Wage and hour audits can take several forms. Generally, the audit process involves working with legal counsel to review documentation relating to employee pay, such as job descriptions, payroll records, and leave policies. An audit also should involve interviews with HR personnel and higher-level management to gain a clearer understanding of employee pay systems and employee classifications. The primary goal of the audit should be to complete a comprehensive review of employee pay and payroll policies to screen for any possible wage and hour exposure.

Beyond a review of written policies, there are certain wage and hour matters that should always be reviewed as a part of an internal audit.

(1) Review exempt employee classifications. The default rule under the FLSA is that covered employees are “nonexempt” from its minimum hourly wage and overtime requirements. However, it provides a complete exemption from minimum wage and overtime pay for certain employees who meet exemptions under the Act. Often the employees hold administrative, executive, professional, computer professional, and outside sales positions. Certain highly compensated employees are also exempt if salary standards are met. Many employers, however, wrongly assume that an employee paid on a salary basis is automatically exempt from overtime requirements.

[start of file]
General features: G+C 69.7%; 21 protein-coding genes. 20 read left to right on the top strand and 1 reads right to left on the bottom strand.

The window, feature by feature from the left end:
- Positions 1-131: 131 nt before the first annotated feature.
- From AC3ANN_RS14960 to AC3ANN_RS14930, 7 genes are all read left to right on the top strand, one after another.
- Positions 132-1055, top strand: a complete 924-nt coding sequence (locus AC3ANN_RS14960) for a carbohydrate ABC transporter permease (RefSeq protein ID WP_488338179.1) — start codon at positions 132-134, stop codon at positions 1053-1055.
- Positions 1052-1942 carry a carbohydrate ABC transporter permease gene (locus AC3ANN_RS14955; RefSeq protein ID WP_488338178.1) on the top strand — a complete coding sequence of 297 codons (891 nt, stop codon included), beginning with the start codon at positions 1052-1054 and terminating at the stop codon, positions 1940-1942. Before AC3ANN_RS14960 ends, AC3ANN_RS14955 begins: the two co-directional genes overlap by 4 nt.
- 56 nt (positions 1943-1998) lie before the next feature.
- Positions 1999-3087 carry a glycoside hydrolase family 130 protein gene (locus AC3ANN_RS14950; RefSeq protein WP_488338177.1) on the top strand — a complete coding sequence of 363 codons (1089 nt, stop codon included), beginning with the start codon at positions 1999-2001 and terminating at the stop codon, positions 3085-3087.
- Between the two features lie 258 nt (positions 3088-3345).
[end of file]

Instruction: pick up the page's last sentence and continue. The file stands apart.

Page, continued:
To be properly classified as exempt, the employee must first meet the salary requirement of earning at least $23,660 per year or $455 per week (but look for this to increase in 2019 by direction of the DOL). In addition, she must primarily perform the specific job duties under the applicable exemption. This is often where employers get it wrong because the application of the duties test isn’t always intuitive and often involves a careful review of the wage and hour regulations. If a salaried employee doesn’t meet the applicable duties test, she isn’t exempt from overtime.

An internal audit of exempt employee classifications should include a careful examination of all exempt employees and their job duties. Specifically, the audit should look beyond a job description and analyze what primary tasks and responsibilities exempt employees are actually performing on a day-to-day basis. Each exempt employee should be reviewed carefully to ensure compliance with the FLSA.